The lessons camp therapists aim to teach — identifying strengths and weaknesses, setting and reaching goals, learning to say no to a short-term indulgence for the better long-term reward — are lessons teams learn through hours of practice, in the gym or on the field.

The probation department has made a mess of its calling over the years; mired in scandals and allegations of abuse, accused of doing nothing but warehousing kids.

This turn toward treatment is admirable, but the one-size-fits-all approach isn’t.

It’s the same sort of single-minded focus that’s hamstrung L.A. Unified schools, where the preoccupation with high-stakes testing has indeed improved academic performance. But in the process, it’s squeezed out other choices — art, music, vocational programs — that have been a lifeline for struggling kids.

The boys assigned to county camps are testing-the-water criminals. Some boys need therapy, some need mentors, some need punishment and some might just need time to grow up. All of them deserve a chance to practice what they’re learning.

“When our kids compete, they see real world experiences,” said probation supervisor Glenn Williams. Consider a recent soccer game in which “the refs were clearly biased,” he said. Every call went against his team.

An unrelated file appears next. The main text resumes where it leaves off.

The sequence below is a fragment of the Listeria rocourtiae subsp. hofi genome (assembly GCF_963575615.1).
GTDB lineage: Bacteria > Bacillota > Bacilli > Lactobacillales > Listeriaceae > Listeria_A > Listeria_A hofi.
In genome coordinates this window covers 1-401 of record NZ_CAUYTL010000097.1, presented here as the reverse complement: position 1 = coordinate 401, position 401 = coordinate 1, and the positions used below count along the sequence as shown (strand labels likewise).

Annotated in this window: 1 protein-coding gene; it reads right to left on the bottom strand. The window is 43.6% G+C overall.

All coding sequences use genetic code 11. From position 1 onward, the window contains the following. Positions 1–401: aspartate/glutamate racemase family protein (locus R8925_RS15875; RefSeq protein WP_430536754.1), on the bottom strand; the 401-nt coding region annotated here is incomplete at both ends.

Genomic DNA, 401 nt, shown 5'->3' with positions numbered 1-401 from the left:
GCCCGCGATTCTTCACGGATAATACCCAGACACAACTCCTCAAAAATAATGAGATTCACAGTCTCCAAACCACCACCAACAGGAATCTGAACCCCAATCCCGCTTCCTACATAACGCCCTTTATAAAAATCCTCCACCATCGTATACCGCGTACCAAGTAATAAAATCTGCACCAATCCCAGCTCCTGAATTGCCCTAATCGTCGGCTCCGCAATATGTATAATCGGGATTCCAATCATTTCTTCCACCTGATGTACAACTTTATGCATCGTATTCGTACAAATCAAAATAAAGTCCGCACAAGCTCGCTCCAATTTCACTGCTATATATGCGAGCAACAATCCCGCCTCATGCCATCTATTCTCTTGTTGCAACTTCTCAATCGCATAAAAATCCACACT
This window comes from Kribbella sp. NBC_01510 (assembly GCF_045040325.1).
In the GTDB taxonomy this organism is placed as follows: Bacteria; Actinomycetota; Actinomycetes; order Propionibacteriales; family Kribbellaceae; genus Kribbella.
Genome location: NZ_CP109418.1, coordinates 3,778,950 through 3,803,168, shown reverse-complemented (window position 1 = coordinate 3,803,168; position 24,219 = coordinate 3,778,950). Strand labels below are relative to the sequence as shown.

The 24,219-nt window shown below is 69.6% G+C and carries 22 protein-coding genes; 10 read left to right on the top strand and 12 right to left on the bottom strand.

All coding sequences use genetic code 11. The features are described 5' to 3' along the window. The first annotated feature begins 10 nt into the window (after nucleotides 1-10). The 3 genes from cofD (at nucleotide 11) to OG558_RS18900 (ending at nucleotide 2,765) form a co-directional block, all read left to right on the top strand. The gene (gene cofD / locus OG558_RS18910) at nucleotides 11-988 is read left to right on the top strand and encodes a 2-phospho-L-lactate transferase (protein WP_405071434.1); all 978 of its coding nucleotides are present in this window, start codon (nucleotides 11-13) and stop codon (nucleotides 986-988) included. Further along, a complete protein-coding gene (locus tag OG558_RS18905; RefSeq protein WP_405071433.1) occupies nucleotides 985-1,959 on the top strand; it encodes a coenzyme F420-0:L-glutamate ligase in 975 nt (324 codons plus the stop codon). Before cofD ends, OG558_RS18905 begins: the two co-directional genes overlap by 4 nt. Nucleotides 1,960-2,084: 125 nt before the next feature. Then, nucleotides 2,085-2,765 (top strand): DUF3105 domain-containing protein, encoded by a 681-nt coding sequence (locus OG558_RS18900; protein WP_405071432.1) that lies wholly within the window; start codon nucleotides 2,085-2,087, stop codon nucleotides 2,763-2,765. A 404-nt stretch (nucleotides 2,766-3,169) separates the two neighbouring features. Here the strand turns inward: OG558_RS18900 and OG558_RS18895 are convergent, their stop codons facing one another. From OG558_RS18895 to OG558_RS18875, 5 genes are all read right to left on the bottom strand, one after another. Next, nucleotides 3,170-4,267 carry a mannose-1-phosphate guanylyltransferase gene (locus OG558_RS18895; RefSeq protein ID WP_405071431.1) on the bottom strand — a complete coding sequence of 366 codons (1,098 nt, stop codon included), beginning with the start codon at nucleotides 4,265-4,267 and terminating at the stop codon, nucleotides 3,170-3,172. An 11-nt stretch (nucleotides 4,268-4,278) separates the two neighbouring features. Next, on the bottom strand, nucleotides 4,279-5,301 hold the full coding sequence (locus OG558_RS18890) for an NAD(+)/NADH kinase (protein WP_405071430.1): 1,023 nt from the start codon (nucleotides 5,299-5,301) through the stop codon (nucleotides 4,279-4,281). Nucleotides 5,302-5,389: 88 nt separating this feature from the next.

“Our kids sucked it up, took it like men,” he said. “It was a life lesson: People are going to judge you. Just do your best, put one foot in front of the other and keep on going forward.”

That’s something you can apply to an algebra class or talk about in a therapy session. But its power grows when it’s practiced in public.

The sports programs at probation camps ought to be expanded, not scrapped. And not just because they create heroes — former NFL star Keyshawn Johnson is one. Or because they’ve steered a handful of athletes into college.

“It’s tough to measure the good things,” said Keller, the basketball coach. “They talk about recidivism and all that. But just to be out there, working with one another, representing themselves and our program in a positive way.... That counts for a lot to us.”